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Tablet weaving Shenanigans, Part 1

I’ve done a bit more tablet weaving again recently, in preparation for the two courses that I’ll be giving (August 31/September 1, and September 14)… and, of course, things happened.

When at the last Textile Forum, one of the lovely people there gifted me with a bit of yarn in colours that I loved, and that was enough for a nice warp for a playband with 20 tablets. I’ve been wanting to do a simple playband anyways, with 20 tablets, as a demo band for my weaving lessons, or for explanations, so I happily did the warping, and my cunning plan for the weaving was to do variations on diagonals, as inspiration for course participants looking for pattern possibilities.

I started out doing this, and it went well for a while, resulting in things like this:

which was fine, and exactly what I wanted.

And then… then I got bored. Diagonals all the time… sigh. So I sort of by accident transitioned into twill, and then suddenly, well, this happened:

followed by this:

because obviously, what you really need to weave as motifs when working with a reconstructed historical weaving technique, are steaming cups of coffee and the UFO from Space Invaders.

Right?

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7 Responses to Tablet weaving Shenanigans, Part 1

  1. Kathryn M Leroux says:

    Awesome! You are a virtuoso at tablet weaving!

  2. Harma says:

    It should be law that every modern tablet weaver must add items like this to their weaving, as an aid to future archaeologists. Like Heather said they added an astronaut when renovating that cathedral, don’t remember whether it was York or another.

    So, very well done! Can we get a pattern? I love the coffee cup.

    • Katrin says:

      That still relies on the modern bit of the band being preserved, though…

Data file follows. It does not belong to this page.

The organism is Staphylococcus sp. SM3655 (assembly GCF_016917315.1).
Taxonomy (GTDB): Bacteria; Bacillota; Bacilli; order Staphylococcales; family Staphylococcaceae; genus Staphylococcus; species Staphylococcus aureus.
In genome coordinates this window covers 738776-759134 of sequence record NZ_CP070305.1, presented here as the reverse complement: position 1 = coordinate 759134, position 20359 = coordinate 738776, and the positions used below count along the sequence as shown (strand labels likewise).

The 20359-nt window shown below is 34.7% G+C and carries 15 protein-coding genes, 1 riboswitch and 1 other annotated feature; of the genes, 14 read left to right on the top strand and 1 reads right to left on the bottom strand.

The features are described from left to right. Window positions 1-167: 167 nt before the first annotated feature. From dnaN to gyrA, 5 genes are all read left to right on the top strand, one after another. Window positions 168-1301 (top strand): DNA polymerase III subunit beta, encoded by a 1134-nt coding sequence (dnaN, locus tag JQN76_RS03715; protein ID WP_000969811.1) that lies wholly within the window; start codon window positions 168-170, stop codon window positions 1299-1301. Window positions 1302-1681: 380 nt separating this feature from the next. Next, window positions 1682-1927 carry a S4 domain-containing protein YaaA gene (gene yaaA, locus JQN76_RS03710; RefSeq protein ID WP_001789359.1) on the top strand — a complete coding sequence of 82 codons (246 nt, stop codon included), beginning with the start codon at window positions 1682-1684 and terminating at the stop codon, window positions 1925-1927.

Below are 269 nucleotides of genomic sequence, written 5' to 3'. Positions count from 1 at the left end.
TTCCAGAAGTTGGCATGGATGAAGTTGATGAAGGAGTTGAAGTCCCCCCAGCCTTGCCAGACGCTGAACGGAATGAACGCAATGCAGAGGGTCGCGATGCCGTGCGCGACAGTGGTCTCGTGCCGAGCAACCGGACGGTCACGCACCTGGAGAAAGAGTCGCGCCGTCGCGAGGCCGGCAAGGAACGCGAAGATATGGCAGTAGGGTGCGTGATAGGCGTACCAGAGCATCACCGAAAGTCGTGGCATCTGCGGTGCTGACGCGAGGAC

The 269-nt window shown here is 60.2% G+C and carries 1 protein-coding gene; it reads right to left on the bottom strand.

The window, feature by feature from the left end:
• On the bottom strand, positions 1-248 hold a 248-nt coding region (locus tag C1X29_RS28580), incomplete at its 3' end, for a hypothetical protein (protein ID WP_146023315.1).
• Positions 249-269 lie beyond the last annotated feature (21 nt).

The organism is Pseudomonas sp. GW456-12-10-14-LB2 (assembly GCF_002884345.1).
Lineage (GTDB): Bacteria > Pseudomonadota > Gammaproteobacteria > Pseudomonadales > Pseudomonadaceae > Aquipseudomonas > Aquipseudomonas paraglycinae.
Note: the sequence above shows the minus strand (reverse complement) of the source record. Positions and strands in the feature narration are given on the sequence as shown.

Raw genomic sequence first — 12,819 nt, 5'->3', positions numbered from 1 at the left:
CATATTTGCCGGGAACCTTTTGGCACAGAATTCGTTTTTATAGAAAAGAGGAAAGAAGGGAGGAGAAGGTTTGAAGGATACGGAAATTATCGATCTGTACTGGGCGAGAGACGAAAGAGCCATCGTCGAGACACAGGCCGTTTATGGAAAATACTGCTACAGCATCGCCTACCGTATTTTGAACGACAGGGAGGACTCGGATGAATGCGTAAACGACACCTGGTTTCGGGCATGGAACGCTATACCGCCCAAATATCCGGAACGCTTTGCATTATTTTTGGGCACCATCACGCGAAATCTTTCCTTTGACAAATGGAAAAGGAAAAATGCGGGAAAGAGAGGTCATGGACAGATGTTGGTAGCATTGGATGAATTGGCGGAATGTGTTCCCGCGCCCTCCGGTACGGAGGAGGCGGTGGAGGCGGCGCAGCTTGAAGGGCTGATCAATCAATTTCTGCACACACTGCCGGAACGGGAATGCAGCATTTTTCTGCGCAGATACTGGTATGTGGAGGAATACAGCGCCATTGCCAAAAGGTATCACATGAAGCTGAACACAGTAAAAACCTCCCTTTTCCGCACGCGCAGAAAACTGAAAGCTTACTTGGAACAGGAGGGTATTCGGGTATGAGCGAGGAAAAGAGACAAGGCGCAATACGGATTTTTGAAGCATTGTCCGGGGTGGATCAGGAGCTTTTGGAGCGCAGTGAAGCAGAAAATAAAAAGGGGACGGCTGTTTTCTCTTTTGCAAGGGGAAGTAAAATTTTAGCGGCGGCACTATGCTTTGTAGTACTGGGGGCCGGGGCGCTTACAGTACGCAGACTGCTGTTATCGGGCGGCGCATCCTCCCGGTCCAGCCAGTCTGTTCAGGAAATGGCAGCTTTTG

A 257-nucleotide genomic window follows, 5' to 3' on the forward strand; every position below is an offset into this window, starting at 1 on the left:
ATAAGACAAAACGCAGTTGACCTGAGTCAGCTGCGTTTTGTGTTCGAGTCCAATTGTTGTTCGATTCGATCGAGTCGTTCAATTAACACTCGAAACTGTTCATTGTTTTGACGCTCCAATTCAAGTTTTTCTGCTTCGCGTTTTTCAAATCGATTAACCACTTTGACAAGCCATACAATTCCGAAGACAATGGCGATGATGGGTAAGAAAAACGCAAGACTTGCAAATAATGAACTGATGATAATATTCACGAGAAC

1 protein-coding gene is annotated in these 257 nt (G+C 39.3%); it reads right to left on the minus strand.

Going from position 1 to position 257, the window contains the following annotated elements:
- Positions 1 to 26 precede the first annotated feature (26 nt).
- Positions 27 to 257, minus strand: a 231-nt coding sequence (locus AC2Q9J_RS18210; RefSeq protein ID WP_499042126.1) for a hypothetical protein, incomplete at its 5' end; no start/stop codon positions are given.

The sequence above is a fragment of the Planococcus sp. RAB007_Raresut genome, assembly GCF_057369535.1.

As for the pattern – I’ll think about it, if enough people are interested. I’d have to sit down at the band and take it from what is woven, sort of (as obviously the point of the thing was not to have a written pattern…)

  3. Heather says:

    Hello Harma – yes, it was York.

    An alternative to including modern icons could be use of a modern dye or thread. One of my first essays when studying archaeology was about how to date artefacts and how many ‘historic’ items had been flagged as frauds because the manufacturer hadn’t known their materials or processes. It was fascinating.

    Monmouth has a museum dedicated to Admiral Nelson which contains a case full of hopeful fakes, including one that was flagged by having the wrong date inscribed.

    • Katrin says:

      Which is an alternative, but won’t be helpful if you are trying to reconstruct a technique or specific band down to details, as using the correct materials may make the difference between getting it right and failing miserably…

  4. Harma says:

    There is a small museum of fake art in a town nearby:
    https://museums-vledder.nl/en/museums-vledder/index.php/
    We once had a tour there when the guide told us that at an opening of an exibition a quite famous artist and a falsifier stood next to ech other and the artist asked the falsifier about the painting they were looking at: Ïs this one of yours, or one of mine”. The falsifier just smiled.

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